Spanish wine exports boosted by low-price shift

Related tags Spanish wine Table wine

A shift towards lower priced table wines helped lift Spanish wine
exports in the first quarter of the year, but the lower revenues
mean that double-digit volume gains were rather more modest when
converted into value figures.

Data from the Spanish wine association FEV show that first quarter volume sales were some 21.4 per cent higher than in 2003, reaching 340.6 million litres, but that value sales were just 3.8 per cent higher as a result of consumers switching to cheaper variants. A 14.5 per cent drop in the average price per litre resulted in total revenues reaching €329.9 million.

Denomination of origin (DO) wines - traditionally more expensive than table wines - continued to struggle, with sales falling 7 per cent in volume and 4.2 per cent in value, although these declines were partially offset by a 3 per cent increase in the average price per litre.

But while first quarter figures as a whole were disappointing for DO wines, the performance in the last month (March) showed signs of a recovery - sales of DO wines increased by 3.4 per cent both volume and value terms.

Table wine sales, meanwhile, rose by 26.9 per cent in value and 38.5 per cent in volume, with bulk sales in particular performing very well, rising 44 per cent in value and 54 per cent in volume.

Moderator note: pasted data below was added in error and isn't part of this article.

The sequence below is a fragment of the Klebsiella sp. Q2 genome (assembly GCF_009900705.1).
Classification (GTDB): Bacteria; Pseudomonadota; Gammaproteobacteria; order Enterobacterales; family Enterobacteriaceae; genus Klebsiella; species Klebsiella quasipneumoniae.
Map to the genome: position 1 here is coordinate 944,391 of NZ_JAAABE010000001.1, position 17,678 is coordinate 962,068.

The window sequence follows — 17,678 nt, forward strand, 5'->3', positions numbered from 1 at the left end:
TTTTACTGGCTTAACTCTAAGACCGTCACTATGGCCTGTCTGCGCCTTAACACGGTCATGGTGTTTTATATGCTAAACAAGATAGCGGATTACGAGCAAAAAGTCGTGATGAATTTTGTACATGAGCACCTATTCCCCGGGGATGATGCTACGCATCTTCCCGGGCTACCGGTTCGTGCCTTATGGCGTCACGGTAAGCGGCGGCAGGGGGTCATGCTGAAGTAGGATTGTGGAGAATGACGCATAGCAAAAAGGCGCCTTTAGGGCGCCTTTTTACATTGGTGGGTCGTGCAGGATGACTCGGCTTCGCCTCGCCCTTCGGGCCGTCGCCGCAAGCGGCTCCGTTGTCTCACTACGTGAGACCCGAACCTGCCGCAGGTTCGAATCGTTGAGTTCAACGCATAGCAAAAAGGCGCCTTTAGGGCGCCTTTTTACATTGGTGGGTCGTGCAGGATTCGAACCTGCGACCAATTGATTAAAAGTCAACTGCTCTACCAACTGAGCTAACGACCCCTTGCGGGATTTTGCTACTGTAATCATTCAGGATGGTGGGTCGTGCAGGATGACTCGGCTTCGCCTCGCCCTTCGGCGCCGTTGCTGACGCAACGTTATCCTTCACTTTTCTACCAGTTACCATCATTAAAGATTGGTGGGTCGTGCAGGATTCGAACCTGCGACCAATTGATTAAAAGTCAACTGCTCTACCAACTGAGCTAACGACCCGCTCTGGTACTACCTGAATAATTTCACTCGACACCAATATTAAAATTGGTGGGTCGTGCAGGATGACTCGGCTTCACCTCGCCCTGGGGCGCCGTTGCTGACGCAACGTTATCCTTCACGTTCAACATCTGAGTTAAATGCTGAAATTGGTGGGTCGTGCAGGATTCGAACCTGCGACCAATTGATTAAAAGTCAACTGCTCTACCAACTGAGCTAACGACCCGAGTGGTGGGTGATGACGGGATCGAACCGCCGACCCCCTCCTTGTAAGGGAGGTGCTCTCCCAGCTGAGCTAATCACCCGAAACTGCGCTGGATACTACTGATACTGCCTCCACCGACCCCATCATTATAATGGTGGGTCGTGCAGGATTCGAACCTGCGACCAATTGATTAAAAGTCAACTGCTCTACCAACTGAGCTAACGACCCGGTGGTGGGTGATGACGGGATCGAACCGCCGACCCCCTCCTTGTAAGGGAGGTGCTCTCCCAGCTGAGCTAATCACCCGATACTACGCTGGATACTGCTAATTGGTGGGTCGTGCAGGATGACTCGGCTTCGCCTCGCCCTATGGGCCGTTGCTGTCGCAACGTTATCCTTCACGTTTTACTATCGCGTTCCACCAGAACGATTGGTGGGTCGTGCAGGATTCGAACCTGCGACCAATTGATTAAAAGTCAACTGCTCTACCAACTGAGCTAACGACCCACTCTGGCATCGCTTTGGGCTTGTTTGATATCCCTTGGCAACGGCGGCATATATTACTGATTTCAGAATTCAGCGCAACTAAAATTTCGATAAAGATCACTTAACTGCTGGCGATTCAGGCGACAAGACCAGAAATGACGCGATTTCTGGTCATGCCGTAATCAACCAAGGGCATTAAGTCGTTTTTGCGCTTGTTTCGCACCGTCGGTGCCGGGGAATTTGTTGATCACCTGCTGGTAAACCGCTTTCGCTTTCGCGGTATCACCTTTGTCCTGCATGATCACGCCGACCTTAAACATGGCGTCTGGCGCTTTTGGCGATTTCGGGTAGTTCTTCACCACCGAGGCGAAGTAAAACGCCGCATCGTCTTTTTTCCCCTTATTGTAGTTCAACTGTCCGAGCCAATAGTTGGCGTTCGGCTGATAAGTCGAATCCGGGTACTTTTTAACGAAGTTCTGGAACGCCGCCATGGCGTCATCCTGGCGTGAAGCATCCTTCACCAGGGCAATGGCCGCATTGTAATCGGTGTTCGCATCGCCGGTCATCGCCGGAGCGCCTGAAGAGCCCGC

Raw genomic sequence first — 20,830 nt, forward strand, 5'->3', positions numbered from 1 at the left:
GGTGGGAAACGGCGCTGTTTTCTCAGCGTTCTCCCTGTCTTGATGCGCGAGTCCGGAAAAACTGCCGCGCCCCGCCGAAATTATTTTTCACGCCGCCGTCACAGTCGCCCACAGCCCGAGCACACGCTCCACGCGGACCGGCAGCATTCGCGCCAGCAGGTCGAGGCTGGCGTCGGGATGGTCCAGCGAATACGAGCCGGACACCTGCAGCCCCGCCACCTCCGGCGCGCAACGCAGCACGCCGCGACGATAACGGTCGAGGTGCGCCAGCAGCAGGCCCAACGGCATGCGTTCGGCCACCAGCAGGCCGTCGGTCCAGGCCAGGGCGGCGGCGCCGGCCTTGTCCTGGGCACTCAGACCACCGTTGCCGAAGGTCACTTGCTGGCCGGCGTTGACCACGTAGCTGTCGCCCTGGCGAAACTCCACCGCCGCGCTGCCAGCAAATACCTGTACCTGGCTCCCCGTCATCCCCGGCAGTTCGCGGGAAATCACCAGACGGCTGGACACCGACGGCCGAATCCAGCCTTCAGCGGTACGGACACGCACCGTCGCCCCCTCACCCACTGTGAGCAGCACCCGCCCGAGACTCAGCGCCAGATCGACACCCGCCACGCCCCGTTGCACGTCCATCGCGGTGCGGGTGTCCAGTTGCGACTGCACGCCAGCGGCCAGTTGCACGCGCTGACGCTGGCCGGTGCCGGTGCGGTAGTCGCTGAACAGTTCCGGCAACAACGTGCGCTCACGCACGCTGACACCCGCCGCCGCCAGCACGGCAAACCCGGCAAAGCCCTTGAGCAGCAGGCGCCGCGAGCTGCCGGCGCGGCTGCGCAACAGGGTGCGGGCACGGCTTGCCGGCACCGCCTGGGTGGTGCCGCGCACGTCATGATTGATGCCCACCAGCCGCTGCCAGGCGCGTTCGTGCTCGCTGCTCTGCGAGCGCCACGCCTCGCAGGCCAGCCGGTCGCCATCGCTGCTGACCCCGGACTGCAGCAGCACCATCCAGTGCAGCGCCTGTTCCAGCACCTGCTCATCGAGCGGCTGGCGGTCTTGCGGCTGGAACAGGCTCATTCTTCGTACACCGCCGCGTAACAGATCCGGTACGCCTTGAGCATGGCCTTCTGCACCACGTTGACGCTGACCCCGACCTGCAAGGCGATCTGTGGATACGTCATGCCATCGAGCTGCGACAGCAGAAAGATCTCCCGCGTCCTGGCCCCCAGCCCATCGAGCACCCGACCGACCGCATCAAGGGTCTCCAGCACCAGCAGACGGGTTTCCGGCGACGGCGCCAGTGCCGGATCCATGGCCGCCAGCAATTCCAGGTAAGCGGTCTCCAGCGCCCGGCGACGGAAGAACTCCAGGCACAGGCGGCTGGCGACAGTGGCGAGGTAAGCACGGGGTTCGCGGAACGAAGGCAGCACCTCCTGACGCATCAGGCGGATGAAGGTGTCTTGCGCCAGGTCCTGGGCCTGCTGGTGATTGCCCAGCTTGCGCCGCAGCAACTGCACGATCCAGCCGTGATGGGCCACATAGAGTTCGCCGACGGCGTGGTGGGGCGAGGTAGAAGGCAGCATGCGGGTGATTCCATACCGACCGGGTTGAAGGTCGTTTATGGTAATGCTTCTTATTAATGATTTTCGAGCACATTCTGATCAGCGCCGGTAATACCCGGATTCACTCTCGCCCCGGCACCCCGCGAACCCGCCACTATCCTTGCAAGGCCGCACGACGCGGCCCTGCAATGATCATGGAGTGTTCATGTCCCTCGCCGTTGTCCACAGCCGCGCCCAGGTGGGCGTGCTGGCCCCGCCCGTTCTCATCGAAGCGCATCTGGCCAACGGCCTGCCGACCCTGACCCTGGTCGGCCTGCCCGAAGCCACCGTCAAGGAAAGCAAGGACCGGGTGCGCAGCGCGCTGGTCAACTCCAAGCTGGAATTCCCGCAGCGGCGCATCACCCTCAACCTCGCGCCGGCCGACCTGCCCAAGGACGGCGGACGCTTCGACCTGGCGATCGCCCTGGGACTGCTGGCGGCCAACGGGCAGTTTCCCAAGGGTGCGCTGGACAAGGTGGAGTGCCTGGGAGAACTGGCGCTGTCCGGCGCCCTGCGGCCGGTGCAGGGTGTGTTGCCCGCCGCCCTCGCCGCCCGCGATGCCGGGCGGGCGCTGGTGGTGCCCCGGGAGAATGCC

Spanish wine exports have blossomed over the last few years, helped by a number of factors. Promotional efforts on the part of Spanish wines - in particular those other than Rioja and cava, both of which were already relatively well known - coupled with quality improvements and, latterly, a surge in interest in the important US market as consumers there registered their disapproval with France's stance on Iraq (and Spain's support for the US intervention there) by switching loyalties.

But the principal problem facing Spanish wine exporters is how to convince the growing number of Spanish wine fans to switch back to more expensive DO wines - especially as the heatwave-hit harvests in both France and Italy last year mean that there will be potentially less competition from Old World rivals this year.

The bulk wine export figures are particularly telling, suggesting that Spain is seen as a cheap, short-term alternative to other wines which may be in short supply, or that, more worryingly perhaps, the quality message is not getting through as clearly as it does for, say, French wines - that more expensive wines are, by and large, of better quality.

Of course, the lower rate of growth in value sales could also reflect the general weakness of the global economy - consumers simply has less disposable income than they did a year ago, and as a result are searching for wines which offer better quality:price ratios.

Either way, the good momentum of Spanish wine exports in recent years is only likely to be maintained through a continued and concerted marketing effort - to convince consumers, in the US and elsewhere, that Spain has more to offer than just Rioja.

Related topics Markets Beer, Wine, Spirits, Cider